(Updates with judge’s comment in third paragraph.)
Oct. 3 (Bloomberg) -- A Massachusetts man pleaded not guilty to charges that he plotted to bomb the U.S. Capitol and the Pentagon using remote-controlled aircraft.
Rezwan Ferdaus, 26, will be held without bail until a hearing on Oct. 20 to consider whether he should be released while awaiting trial and requirements for bail, U.S. Magistrate Judge Timothy Hillman said at a plea hearing today in federal court in Worcester, Massachusetts.
“This is obviously a complicated case,” Hillman said. “There is a great deal of fact counsel has to assimilate. I am going to push the detention hearing to Oct. 20.”
The charges include attempting to damage and destroy a federal building and national defense premises, attempting to provide material support to terrorists and a designated foreign terrorists organization and receipt of explosive materials and nonregistered firearms.
Ferdaus, a graduate of Northeastern University with a bachelor’s degree in physics, designed and built detonation devices for plastic explosives using mobile phones, according to his indictment last week in Boston.
The defendant supplied 12 mobile phones modified to act as switches for the explosives to undercover Federal Bureau of Investigation agents he thought worked for al-Qaeda, according to the indictment. He allegedly told the agents he planned to fly two aircraft into the Pentagon and one into the Capitol.
“I want to totally destroy and take out the enemy and kill as many kafir as possible,” Ferdaus told the agents, using the Arabic term for nonbelievers, according to court papers. “Imagine if our brothers could set off 20 phones at a time.”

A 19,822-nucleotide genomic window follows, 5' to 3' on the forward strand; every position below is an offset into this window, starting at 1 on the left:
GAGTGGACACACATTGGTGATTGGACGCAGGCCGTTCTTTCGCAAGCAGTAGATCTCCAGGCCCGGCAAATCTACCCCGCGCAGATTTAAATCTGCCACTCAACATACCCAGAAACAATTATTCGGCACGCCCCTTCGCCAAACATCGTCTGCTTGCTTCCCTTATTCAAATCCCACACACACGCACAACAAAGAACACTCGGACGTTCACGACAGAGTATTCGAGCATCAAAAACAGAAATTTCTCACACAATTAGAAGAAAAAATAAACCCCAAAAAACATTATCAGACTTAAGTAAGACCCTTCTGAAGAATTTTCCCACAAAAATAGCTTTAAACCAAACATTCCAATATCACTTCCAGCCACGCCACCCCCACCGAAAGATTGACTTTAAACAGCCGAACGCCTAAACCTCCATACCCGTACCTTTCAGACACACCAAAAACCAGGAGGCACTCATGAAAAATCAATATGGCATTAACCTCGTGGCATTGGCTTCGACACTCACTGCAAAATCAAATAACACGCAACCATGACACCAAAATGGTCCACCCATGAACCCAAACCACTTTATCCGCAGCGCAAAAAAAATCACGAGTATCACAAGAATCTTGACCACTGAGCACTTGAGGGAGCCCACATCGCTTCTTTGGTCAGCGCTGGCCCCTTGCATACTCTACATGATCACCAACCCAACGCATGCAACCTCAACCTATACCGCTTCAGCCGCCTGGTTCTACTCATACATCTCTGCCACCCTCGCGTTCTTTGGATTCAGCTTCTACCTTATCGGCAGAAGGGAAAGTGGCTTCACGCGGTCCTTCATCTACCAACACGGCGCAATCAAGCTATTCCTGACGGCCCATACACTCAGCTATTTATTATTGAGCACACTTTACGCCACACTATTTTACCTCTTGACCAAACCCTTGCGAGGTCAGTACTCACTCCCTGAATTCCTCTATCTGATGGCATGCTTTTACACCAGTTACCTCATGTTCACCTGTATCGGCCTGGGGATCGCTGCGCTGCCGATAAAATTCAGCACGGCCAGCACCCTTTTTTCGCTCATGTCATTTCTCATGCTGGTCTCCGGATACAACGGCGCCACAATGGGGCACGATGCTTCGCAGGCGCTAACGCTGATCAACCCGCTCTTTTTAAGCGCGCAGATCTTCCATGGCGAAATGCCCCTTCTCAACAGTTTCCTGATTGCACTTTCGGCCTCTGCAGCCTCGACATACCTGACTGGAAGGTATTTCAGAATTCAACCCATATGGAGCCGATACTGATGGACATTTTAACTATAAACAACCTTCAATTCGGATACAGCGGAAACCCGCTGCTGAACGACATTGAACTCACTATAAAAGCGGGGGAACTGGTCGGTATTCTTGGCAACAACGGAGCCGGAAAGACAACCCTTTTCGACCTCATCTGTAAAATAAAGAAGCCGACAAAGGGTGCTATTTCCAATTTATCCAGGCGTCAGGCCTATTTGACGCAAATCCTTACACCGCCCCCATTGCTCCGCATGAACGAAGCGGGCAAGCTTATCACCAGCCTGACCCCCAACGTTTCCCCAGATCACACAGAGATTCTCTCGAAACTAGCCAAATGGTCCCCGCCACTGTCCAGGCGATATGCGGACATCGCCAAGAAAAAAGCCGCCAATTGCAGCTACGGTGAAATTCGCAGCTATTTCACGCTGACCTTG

Ferdaus performed surveillance in Washington, ordered remote-controlled aircraft from a Florida distributor and rented a storage unit in Framingham, Massachusetts, the indictment alleges. After the agents delivered three grenades, six assault rifles and what he believed were 25 pounds of plastic explosives, he locked the materials in the storage facility and was arrested, prosecutors said.
“This case was orchestrated and facilitated by the government,” Ferdaus’s lawyer, Catherine Byrne, told reporters after the hearing. “We’ve asked for a continuance in order to prepare.”
The hearing lasted less than 10 minutes. Members of Ferdaus’s family were present. His mother collapsed into the arms of family members after the proceeding and had to be helped out of the courtroom.
The family declined to comment to reporters.
Assistant U.S. Attorney Stephanie Seigmann said during the hearing that the maximum penalty if Ferdaus is convicted of all six counts is 100 years in prison and $1.2 million in fines.
Ferdaus is a resident of Ashland, Massachusetts. He used the alias Dave Winfield, the name of a former New York Yankee ballplayer, when he bought the remote-controlled aircraft, according to the indictment.
The case is U.S. v. Ferdaus, 11-10331, U.S. District Court, District of Massachusetts (Boston).
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